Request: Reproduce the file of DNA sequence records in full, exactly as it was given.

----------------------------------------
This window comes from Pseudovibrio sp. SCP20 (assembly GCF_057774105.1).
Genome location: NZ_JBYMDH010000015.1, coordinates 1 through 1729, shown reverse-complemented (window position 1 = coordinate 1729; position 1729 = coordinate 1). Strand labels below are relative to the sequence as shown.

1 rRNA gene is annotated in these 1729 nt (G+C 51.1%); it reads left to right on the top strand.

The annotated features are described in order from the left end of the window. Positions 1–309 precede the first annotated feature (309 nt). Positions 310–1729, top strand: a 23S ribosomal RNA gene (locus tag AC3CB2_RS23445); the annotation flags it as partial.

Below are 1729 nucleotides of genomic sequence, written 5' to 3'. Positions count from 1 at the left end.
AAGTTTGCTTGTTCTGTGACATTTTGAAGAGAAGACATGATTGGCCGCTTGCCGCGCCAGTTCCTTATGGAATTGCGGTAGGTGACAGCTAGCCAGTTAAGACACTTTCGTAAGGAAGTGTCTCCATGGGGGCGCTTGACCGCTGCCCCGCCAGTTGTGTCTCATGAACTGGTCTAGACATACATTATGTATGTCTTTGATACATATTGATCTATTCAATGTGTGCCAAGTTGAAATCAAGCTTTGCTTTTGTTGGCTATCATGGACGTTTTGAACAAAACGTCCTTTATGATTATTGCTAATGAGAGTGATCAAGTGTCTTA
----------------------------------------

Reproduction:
This window comes from Pseudovibrio sp. SCP20 (assembly GCF_057774105.1).
Genome location: NZ_JBYMDH010000015.1, coordinates 1 through 1729, shown reverse-complemented (window position 1 = coordinate 1729; position 1729 = coordinate 1). Strand labels below are relative to the sequence as shown.

1 rRNA gene is annotated in these 1729 nt (G+C 51.1%); it reads left to right on the top strand.

The annotated features are described in order from the left end of the window. Positions 1–309 precede the first annotated feature (309 nt). Positions 310–1729, top strand: a 23S ribosomal RNA gene (locus tag AC3CB2_RS23445); the annotation flags it as partial.

Below are 1729 nucleotides of genomic sequence, written 5' to 3'. Positions count from 1 at the left end.
AAGTTTGCTTGTTCTGTGACATTTTGAAGAGAAGACATGATTGGCCGCTTGCCGCGCCAGTTCCTTATGGAATTGCGGTAGGTGACAGCTAGCCAGTTAAGACACTTTCGTAAGGAAGTGTCTCCATGGGGGCGCTTGACCGCTGCCCCGCCAGTTGTGTCTCATGAACTGGTCTAGACATACATTATGTATGTCTTTGATACATATTGATCTATTCAATGTGTGCCAAGTTGAAATCAAGCTTTGCTTTTGTTGGCTATCATGGACGTTTTGAACAAAACGTCCTTTATGATTATTGCTAATGAGAGTGATCAAGTGTCTTA